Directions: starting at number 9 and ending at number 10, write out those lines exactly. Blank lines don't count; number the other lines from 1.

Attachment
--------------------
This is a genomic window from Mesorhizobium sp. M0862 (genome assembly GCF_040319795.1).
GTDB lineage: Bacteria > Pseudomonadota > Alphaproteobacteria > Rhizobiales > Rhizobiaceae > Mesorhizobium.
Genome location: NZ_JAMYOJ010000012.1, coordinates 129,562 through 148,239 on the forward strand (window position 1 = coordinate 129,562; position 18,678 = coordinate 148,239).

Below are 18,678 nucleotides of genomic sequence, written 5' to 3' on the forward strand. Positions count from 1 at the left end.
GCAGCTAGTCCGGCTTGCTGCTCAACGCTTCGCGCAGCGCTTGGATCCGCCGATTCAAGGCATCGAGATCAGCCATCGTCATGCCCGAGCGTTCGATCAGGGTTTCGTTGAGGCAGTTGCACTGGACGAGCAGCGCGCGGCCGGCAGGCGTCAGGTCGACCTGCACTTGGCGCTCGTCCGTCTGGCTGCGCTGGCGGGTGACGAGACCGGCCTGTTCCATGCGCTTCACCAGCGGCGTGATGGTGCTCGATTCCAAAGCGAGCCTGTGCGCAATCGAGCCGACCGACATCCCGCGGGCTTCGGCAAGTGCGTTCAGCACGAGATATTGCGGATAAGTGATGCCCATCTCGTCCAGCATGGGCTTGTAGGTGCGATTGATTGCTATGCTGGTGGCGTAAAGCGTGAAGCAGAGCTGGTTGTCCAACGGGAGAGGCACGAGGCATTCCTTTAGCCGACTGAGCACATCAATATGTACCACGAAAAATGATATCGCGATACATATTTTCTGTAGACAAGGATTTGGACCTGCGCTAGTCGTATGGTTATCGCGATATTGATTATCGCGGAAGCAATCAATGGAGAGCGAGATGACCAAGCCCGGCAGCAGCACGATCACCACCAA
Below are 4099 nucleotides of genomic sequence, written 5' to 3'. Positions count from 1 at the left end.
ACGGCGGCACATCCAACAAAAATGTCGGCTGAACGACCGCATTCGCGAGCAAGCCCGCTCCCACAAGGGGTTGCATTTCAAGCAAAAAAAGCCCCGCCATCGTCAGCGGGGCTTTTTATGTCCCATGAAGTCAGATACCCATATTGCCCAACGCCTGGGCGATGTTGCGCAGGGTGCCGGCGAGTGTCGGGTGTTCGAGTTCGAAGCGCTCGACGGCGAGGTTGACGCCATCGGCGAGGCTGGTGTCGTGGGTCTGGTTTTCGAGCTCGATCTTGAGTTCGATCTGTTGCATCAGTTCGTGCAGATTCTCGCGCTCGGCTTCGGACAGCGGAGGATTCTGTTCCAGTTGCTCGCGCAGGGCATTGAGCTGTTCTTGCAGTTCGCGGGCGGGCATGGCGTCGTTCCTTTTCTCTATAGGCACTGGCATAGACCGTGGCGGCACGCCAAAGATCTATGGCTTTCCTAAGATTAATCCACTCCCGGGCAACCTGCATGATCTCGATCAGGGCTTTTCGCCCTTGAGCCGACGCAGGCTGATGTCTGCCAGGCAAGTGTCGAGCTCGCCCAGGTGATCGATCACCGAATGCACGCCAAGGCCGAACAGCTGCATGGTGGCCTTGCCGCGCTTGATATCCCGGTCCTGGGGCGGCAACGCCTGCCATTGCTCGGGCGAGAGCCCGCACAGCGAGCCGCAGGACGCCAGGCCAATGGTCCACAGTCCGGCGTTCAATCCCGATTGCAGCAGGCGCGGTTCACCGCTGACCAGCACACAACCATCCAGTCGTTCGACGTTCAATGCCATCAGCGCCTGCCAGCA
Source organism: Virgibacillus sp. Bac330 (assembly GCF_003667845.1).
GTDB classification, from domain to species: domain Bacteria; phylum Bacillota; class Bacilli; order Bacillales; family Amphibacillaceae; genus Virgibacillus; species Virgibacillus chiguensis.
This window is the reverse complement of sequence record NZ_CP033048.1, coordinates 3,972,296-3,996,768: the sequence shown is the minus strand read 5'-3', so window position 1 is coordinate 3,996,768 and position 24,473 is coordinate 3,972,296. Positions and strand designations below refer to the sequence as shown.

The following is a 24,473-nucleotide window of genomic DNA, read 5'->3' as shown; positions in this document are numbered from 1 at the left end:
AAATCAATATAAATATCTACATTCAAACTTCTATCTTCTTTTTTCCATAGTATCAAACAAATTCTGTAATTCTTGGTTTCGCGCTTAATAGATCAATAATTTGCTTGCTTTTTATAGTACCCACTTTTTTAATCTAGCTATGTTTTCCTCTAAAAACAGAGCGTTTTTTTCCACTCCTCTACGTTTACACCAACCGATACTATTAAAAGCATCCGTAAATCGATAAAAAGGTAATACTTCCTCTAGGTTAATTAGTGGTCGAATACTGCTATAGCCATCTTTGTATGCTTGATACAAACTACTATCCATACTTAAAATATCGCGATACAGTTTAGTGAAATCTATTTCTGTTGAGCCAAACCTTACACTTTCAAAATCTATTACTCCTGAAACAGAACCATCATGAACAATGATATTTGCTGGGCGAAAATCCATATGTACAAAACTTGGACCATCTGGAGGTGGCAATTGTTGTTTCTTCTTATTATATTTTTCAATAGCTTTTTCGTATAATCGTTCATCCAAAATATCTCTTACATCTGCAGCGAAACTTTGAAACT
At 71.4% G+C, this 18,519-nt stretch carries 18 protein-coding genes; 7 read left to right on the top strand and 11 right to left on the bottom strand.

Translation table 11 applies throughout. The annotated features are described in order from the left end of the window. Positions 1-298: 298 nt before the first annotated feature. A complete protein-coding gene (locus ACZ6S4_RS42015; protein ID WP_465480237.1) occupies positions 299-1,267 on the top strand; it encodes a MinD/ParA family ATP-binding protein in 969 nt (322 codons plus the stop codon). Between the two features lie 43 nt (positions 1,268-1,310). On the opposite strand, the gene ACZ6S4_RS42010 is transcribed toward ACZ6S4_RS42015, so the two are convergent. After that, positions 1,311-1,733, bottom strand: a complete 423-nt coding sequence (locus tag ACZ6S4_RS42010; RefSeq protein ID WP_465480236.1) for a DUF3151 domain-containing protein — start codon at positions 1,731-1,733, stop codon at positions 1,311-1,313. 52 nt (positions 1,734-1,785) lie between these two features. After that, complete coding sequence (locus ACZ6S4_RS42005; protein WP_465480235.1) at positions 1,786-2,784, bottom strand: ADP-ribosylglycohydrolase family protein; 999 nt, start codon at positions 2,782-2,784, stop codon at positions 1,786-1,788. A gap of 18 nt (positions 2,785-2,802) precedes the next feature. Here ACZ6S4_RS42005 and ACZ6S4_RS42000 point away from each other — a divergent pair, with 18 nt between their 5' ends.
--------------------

GTDB classification, from domain to species: domain Bacteria; phylum Bacillota; class Bacilli; order Bacillales; family Amphibacillaceae; genus Virgibacillus; species Virgibacillus chiguensis.
This window is the reverse complement of sequence record NZ_CP033048.1, coordinates 3,972,296-3,996,768: the sequence shown is the minus strand read 5'-3', so window position 1 is coordinate 3,996,768 and position 24,473 is coordinate 3,972,296. Positions and strand designations below refer to the sequence as shown.